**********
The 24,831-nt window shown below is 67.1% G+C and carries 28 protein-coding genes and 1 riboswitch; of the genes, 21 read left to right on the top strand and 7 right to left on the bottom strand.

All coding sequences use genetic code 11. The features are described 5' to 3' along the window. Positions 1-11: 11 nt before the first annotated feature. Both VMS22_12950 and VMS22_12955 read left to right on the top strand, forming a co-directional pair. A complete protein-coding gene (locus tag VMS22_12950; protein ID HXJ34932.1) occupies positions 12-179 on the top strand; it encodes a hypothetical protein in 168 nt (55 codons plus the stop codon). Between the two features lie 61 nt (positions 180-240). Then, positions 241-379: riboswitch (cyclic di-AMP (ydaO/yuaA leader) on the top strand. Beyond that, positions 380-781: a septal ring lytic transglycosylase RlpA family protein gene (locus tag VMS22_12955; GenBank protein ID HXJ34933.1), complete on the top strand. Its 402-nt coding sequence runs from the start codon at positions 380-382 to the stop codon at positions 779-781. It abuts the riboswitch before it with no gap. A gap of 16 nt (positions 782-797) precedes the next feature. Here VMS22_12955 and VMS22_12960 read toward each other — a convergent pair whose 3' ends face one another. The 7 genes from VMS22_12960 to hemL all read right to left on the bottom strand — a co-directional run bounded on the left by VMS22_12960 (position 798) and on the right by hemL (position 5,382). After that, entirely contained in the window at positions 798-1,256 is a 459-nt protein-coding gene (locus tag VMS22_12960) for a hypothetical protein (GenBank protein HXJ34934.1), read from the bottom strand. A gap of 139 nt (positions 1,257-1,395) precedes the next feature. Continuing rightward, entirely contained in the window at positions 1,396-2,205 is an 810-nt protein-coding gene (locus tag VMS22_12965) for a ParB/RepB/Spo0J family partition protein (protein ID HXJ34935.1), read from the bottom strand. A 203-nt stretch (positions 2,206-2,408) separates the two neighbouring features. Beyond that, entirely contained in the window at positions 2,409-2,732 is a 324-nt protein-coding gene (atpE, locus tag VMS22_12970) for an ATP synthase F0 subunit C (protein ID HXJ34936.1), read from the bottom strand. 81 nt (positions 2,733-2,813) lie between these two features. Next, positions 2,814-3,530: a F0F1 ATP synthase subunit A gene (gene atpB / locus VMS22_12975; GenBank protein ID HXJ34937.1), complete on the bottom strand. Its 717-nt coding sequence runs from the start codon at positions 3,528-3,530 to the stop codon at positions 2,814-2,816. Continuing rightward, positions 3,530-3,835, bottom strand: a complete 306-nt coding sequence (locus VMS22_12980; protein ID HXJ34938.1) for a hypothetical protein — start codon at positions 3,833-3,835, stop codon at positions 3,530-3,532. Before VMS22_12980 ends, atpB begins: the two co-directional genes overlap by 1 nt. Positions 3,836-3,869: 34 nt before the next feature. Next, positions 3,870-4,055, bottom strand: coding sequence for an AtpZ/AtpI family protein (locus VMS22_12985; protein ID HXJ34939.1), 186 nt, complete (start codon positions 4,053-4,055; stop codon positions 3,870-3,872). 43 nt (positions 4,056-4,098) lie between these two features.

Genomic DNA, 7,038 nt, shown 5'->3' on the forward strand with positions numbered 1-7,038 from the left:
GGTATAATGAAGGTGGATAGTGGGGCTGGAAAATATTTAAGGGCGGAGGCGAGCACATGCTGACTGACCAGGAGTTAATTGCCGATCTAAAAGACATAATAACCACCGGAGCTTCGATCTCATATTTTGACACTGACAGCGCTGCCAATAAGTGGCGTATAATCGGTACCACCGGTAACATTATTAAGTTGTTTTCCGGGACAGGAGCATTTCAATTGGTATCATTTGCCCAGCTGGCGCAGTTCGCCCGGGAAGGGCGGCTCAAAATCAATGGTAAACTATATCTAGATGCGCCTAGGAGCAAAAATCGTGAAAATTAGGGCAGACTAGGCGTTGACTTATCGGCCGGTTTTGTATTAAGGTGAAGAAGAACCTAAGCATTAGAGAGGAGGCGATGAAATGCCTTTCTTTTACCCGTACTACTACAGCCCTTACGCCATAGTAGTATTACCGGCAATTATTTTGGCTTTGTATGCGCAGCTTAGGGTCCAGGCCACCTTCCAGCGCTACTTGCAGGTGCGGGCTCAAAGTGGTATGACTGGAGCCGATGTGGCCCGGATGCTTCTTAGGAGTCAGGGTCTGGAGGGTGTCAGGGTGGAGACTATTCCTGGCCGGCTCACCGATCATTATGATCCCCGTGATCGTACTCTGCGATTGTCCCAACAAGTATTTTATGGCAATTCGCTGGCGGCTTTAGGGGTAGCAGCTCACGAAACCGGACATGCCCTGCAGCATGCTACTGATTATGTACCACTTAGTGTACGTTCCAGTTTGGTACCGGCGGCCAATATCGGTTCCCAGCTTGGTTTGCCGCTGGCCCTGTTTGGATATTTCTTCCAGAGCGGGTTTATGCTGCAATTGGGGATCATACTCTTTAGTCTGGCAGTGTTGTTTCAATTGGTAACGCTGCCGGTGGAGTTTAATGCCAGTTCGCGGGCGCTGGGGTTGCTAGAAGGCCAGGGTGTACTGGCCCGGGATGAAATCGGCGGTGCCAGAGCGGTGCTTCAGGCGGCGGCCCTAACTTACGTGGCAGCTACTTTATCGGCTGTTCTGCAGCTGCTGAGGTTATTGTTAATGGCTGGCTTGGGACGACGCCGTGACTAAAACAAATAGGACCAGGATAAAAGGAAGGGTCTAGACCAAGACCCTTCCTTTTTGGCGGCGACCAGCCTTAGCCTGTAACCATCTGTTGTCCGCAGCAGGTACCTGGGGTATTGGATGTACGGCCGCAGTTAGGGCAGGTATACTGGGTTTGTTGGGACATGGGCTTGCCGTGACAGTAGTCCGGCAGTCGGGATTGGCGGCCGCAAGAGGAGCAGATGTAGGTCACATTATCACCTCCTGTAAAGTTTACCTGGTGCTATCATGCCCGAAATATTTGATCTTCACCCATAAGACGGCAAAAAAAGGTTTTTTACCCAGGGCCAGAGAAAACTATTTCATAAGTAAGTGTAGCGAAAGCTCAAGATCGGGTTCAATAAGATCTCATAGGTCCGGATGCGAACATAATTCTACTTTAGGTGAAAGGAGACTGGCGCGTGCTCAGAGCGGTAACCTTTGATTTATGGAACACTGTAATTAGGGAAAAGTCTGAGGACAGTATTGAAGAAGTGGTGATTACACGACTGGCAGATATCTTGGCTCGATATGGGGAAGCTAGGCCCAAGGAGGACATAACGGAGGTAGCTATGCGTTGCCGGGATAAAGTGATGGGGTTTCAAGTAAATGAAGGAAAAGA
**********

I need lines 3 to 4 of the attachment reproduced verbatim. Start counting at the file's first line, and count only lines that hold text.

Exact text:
Genomic DNA, 7,038 nt, shown 5'->3' on the forward strand with positions numbered 1-7,038 from the left:
GGTATAATGAAGGTGGATAGTGGGGCTGGAAAATATTTAAGGGCGGAGGCGAGCACATGCTGACTGACCAGGAGTTAATTGCCGATCTAAAAGACATAATAACCACCGGAGCTTCGATCTCATATTTTGACACTGACAGCGCTGCCAATAAGTGGCGTATAATCGGTACCACCGGTAACATTATTAAGTTGTTTTCCGGGACAGGAGCATTTCAATTGGTATCATTTGCCCAGCTGGCGCAGTTCGCCCGGGAAGGGCGGCTCAAAATCAATGGTAAACTATATCTAGATGCGCCTAGGAGCAAAAATCGTGAAAATTAGGGCAGACTAGGCGTTGACTTATCGGCCGGTTTTGTATTAAGGTGAAGAAGAACCTAAGCATTAGAGAGGAGGCGATGAAATGCCTTTCTTTTACCCGTACTACTACAGCCCTTACGCCATAGTAGTATTACCGGCAATTATTTTGGCTTTGTATGCGCAGCTTAGGGTCCAGGCCACCTTCCAGCGCTACTTGCAGGTGCGGGCTCAAAGTGGTATGACTGGAGCCGATGTGGCCCGGATGCTTCTTAGGAGTCAGGGTCTGGAGGGTGTCAGGGTGGAGACTATTCCTGGCCGGCTCACCGATCATTATGATCCCCGTGATCGTACTCTGCGATTGTCCCAACAAGTATTTTATGGCAATTCGCTGGCGGCTTTAGGGGTAGCAGCTCACGAAACCGGACATGCCCTGCAGCATGCTACTGATTATGTACCACTTAGTGTACGTTCCAGTTTGGTACCGGCGGCCAATATCGGTTCCCAGCTTGGTTTGCCGCTGGCCCTGTTTGGATATTTCTTCCAGAGCGGGTTTATGCTGCAATTGGGGATCATACTCTTTAGTCTGGCAGTGTTGTTTCAATTGGTAACGCTGCCGGTGGAGTTTAATGCCAGTTCGCGGGCGCTGGGGTTGCTAGAAGGCCAGGGTGTACTGGCCCGGGATGAAATCGGCGGTGCCAGAGCGGTGCTTCAGGCGGCGGCCCTAACTTACGTGGCAGCTACTTTATCGGCTGTTCTGCAGCTGCTGAGGTTATTGTTAATGGCTGGCTTGGGACGACGCCGTGACTAAAACAAATAGGACCAGGATAAAAGGAAGGGTCTAGACCAAGACCCTTCCTTTTTGGCGGCGACCAGCCTTAGCCTGTAACCATCTGTTGTCCGCAGCAGGTACCTGGGGTATTGGATGTACGGCCGCAGTTAGGGCAGGTATACTGGGTTTGTTGGGACATGGGCTTGCCGTGACAGTAGTCCGGCAGTCGGGATTGGCGGCCGCAAGAGGAGCAGATGTAGGTCACATTATCACCTCCTGTAAAGTTTACCTGGTGCTATCATGCCCGAAATATTTGATCTTCACCCATAAGACGGCAAAAAAAGGTTTTTTACCCAGGGCCAGAGAAAACTATTTCATAAGTAAGTGTAGCGAAAGCTCAAGATCGGGTTCAATAAGATCTCATAGGTCCGGATGCGAACATAATTCTACTTTAGGTGAAAGGAGACTGGCGCGTGCTCAGAGCGGTAACCTTTGATTTATGGAACACTGTAATTAGGGAAAAGTCTGAGGACAGTATTGAAGAAGTGGTGATTACACGACTGGCAGATATCTTGGCTCGATATGGGGAAGCTAGGCCCAAGGAGGACATAACGGAGGTAGCTATGCGTTGCCGGGATAAAGTGATGGGGTTTCAAGTAAATGAAGGAAAAGA